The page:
Leading member of Ultras Ahlawy denies charges of deal with Brotherhood

Heba Abdel Sattar, Thursday 21 Feb 2013

In exclusive interview, leading member of Ultras Ahlawy says group has not cut deal with Muslim Brotherhood over explosive Port Said trial, reiterates group's intention to 'escalate' if demands go unmet

Die-hard fans of Ahly football club march to the iconic Tahrir Square to commemorate last year’s death of a fellow supporter, call for justice for the slain Port Said fans, 21 December, 2012 (Photo: Mai Shaheen)

In an interview published by Al-Ahram's Arabic-language news website on Thursday, a leading member of the 'Ultras Ahlawy' (hardcore fans of Cairo's Ahly football club) – who insisted on anonymity – denied rumours that the group had entered into an unspoken alliance with Egypt's Muslim Brotherhood.

Following the recent death sentences handed down against 21 Port Said residents for their role in last year's stadium disaster, rumours surfaced about a possible deal between the government and the Ahly club aimed at calming popular anger.

"I personally oppose the current regime and have taken part in all revolutionary and opposition protests," the Ultras Ahlawy leader said. "What's more, 90 percent of the Ultras are against the Brotherhood."

Also, following recent reports suggesting that the son of leading Brotherhood figure Khairat El-Shater – Saad El-Shater – was a member of the Ultras Ahlawy, the group leader asserted: "There's no truth to any of these rumours."

He went on to direct a message to all Egyptian political factions, stating: "We cannot be used for your political gains; we are opposed to being allied with any political group or faction."

He added: "As a group, we don't hold anything against the current regime and we don't officially oppose it, but we defer to our individual members who have the right to reject him [Morsi]."

The Ultras leader went on to deny that ultras members had ever assaulted other protesters.

At protests last Friday, tensions arose between some ultras and other opposition demonstrators who had converged on the Egyptian Defence Ministry in Cairo. Witnesses say that Ultras members had tried to silence marchers who chanted against President Morsi.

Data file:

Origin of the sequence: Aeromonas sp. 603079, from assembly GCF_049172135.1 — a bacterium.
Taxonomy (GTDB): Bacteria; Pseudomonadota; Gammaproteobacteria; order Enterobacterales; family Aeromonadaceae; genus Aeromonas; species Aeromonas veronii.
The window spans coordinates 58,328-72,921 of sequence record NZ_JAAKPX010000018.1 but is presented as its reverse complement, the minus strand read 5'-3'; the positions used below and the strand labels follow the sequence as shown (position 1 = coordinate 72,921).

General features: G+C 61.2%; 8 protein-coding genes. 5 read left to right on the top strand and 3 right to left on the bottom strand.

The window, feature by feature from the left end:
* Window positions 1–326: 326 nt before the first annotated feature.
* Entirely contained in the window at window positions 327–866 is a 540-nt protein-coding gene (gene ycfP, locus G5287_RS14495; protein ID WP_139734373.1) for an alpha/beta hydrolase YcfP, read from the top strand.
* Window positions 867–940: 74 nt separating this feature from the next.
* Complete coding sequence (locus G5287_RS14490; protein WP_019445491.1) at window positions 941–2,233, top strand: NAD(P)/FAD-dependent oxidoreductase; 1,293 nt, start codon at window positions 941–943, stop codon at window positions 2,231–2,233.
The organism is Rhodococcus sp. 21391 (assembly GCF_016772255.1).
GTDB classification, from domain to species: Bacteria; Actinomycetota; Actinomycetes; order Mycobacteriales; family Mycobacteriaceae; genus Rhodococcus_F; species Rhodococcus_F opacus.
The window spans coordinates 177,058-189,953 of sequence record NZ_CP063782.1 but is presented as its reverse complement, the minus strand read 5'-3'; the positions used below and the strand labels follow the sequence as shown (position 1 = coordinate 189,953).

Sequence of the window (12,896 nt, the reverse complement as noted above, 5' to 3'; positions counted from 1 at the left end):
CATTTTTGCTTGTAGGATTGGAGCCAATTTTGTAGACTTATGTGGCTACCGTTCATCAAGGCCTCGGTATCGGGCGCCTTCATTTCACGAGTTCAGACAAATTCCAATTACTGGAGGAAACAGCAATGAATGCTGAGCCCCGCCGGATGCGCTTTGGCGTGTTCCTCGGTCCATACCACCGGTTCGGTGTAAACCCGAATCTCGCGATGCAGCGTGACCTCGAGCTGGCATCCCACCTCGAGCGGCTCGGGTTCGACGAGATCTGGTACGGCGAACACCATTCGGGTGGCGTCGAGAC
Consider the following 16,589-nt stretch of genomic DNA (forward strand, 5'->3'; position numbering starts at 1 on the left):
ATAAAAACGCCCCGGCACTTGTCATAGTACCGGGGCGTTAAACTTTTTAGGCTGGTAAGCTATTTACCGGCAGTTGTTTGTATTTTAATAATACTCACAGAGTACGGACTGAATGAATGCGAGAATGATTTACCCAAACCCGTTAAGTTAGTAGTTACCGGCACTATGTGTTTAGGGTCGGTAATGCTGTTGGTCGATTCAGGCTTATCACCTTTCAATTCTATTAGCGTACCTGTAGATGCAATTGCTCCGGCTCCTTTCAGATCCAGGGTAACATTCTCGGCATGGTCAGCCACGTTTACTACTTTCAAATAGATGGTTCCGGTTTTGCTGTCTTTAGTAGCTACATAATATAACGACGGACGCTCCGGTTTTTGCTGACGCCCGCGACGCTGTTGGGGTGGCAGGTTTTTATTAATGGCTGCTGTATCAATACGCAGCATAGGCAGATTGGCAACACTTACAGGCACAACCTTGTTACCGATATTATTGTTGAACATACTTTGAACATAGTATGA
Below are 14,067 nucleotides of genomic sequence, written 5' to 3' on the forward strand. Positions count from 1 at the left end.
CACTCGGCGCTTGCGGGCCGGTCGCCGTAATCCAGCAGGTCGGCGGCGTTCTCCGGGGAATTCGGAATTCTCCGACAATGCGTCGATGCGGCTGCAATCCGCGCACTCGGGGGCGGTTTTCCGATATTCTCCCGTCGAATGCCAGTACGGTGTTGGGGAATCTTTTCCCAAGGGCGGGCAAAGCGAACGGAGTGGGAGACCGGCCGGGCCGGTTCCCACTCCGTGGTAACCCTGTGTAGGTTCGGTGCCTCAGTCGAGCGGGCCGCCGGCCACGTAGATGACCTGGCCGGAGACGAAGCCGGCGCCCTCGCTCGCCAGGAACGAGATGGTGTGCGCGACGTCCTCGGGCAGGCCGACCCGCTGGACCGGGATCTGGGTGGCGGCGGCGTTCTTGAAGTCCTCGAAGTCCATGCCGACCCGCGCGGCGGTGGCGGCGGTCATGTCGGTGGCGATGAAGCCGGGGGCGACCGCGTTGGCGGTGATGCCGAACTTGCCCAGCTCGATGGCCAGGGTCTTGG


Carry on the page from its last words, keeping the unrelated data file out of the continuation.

Several women activists at the march, meanwhile, were also reportedly assaulted physically by Ultras members.

"If we had meant to attack any protesters, casualties would have been much greater since our group is much larger," the anonymous Ultras leader said. "But we strenuously reject any attempt to politicise the group or attempt to exploit it for political gains."

He added: "We have not been brotherhoodised."

He went on to say that the group had taken part in the protest to "demand justice from leading military figures who we see as being complicit in the Port Said massacre."

This comes within the context of ongoing protests in Port Said itself, which organisers call a campaign of 'civil disobedience,' now in its fifth day.

The canal cities (Suez, Port Said and Ismailia) have been in a state of unrest since 26 January, when the 21 Port Said residents were sentenced to death for their involvement in last year's football stadium disaster in which 70 Ahly fans were killed. Ensuing clashes in Port Said have resulted in the death of at least 40 people, including security personnel.

The Ultras leader, for his part, denied accusations that the group had allied itself with Muslim Brotherhood politicians and businessmen. Some have accused the group of halting its opposition to the government in return for the harsh verdicts handed down in the Port Said stadium trial.

"If this were the case, we would not have gone out over the past year and chanted against Morsi and against the former ruling military regime and demanded the cancellation of a football match at the Borg El-Arab in Alexandria against the Enpi team in their demand for retribution," he said.

In response to an incident on Sunday in which members of the Ultras Ahlawy attacked members of a visiting youth volleyball team from Port Said, the Ultras Ahlawy leader asserted that the move had been a reaction to his group's refusal to allow any Port Said teams from visiting Cairo.

In conclusion, he said that the group's "fight for justice is ongoing and will escalate until all members police or military who abused the Ultras are tried."

"We will not give up our rights that easily," he added. "We will escalate if needed, as was seen in our 26 January protests commemorating the second anniversary of the 25 January Revolution." 

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